Misconceptions accompany almost anything we encounter. And when it comes to studies, scopes of fallacies increase by many degrees.
Fallacies could be wonderful tools for learning. You see, there is nothing wrong with making a few mistakes before identifying the right method. But there's a catch. Misconceptions cost time and effort. So succumbing to fallacies is alright only if you can afford them.
But exams do not come around so often and, therefore, form no friendly ground for fallacies. With the time crunch and the stiff competition, one misconception can turn out to be too risky. However, the worst thing about misconceptions is that they coincide with our instincts. The ways we think and behave come to us naturally along with a stream of fallacies that we might believe to be true.
With the UPES MEET (University of Petroleum and Energy Studies M.Tech. Engineering Entrance Test) upon us, it is time to break free from those. In this article, we are going to look into some of these misconceptions and guide you on how to avoid them.
Planning a preparation primarily depends on estimation. We think on the lines of – how much time we think a certain topic or a chapter will take us to complete. This is where we go wrong. Our brains are hardwired to take the best case scenario into account. This is why we find ourselves chasing time as a good part of the topic remains to be completed when the duration allotted for it gets over. And we end up wondering, “Where did all the time go?”
The first step to avoid this is by identifying two key things:
- How much you need to study
- Which learning style suits you the best
Next, estimate the time it might take you to complete it and then double this duration. This way, if you finish the topic within time, you will have more time to complete the next one.
Relying on Technology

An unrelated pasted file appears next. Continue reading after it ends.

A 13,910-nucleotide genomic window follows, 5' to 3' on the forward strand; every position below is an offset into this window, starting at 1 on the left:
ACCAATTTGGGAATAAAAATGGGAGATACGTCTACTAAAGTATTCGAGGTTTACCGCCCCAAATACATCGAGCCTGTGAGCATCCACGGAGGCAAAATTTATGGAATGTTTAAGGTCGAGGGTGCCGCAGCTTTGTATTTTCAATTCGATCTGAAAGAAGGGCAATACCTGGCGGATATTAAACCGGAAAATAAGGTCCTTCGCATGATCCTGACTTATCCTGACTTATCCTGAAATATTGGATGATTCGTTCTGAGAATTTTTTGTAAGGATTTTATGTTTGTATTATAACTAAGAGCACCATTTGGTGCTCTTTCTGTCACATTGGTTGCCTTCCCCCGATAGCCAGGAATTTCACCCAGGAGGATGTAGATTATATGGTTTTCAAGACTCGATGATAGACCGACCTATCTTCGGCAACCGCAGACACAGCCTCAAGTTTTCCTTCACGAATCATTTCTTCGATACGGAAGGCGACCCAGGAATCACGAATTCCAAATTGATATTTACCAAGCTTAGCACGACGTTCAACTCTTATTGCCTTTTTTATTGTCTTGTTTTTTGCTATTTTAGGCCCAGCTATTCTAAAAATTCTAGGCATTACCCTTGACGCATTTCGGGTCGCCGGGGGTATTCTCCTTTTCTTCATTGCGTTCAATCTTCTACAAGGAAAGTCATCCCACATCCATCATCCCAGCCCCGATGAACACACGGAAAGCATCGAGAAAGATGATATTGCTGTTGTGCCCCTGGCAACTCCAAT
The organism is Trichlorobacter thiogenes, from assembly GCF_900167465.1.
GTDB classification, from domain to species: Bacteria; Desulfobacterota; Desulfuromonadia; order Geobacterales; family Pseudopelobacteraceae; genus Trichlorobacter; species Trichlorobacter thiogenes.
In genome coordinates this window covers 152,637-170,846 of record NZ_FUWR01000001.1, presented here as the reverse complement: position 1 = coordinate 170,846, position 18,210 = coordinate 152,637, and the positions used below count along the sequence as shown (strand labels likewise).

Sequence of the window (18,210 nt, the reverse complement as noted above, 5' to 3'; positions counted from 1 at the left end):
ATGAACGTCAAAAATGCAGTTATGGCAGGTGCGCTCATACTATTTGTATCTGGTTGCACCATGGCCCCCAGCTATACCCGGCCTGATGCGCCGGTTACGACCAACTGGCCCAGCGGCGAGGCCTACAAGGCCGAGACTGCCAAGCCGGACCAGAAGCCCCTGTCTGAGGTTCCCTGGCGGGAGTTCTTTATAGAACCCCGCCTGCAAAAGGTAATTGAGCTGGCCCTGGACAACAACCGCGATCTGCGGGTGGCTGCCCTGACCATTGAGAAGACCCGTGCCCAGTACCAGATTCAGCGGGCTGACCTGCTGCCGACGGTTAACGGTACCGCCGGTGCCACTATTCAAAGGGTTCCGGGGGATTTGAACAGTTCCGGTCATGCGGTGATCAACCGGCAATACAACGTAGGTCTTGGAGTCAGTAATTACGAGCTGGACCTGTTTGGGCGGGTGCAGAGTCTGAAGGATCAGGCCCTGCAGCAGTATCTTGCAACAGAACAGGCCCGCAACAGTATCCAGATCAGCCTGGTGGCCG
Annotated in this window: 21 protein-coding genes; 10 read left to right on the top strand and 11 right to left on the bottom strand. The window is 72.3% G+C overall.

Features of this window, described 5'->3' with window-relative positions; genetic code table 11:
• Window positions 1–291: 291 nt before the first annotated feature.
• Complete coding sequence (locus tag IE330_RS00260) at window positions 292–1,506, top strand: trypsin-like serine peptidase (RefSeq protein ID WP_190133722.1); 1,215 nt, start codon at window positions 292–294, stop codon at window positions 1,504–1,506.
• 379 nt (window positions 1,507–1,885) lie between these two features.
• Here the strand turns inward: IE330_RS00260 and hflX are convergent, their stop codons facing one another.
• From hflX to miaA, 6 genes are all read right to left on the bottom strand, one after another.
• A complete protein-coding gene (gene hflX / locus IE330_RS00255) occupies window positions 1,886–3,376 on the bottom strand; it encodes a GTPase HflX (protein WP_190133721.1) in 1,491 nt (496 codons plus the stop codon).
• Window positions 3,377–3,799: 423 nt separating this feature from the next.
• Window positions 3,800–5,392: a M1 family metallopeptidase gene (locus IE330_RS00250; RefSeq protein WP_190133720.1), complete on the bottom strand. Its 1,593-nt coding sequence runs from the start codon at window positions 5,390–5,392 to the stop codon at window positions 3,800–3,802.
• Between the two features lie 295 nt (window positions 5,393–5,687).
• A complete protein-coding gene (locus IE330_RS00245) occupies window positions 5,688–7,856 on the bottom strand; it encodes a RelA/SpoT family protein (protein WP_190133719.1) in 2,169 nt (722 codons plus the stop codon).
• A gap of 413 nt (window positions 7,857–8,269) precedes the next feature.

The amazing world of technology has had an immense effect on us. Search engines have ensured that there is nothing that you can think of which they cannot bring up the results for. Therefore, our memories started to find the need to retain information less and less important. It's the basic science of adaptation of the human brain.
As this effect started taking off, the little details and facts began to slip off our minds as quickly as they had been introduced in the first place, rendering our memories less reliable.
One of the best ways to deal with it is to be really thorough with what you study. Pay more attention to the minute details and do not skip through those while revising
. You can also consider writing those down for better retention.
Loopholes of Group Study
As beneficial as studying in groups might sound, it comes with its fair share of disadvantages
. Studying with peers isn't always the ideal scenario you would like it to be. Motivation drives a group to success. A lack of it will only result in a waste of time and efforts.
While studying in a group, there would always be chances to strike up conversations with the members. If your group isn't sincere, the study sessions might just turn into long sessions of unnecessary chit-chat.
Your group is as strong as the weakest link. Weak members of the group tend to rely on others for solutions. That becomes detrimental to the success of the group since it hinders equal participation of every member. A weak student can slow the group down. This way, preparation gets affected.
One way to eliminate these is by selecting your group wisely. Tune out all sources of distractions and lay some ground rules. You can consider group studies to be a complementary to your preparation strategy instead of relying completely on it.
Make sure that you do not fall prey to any of these fallacies.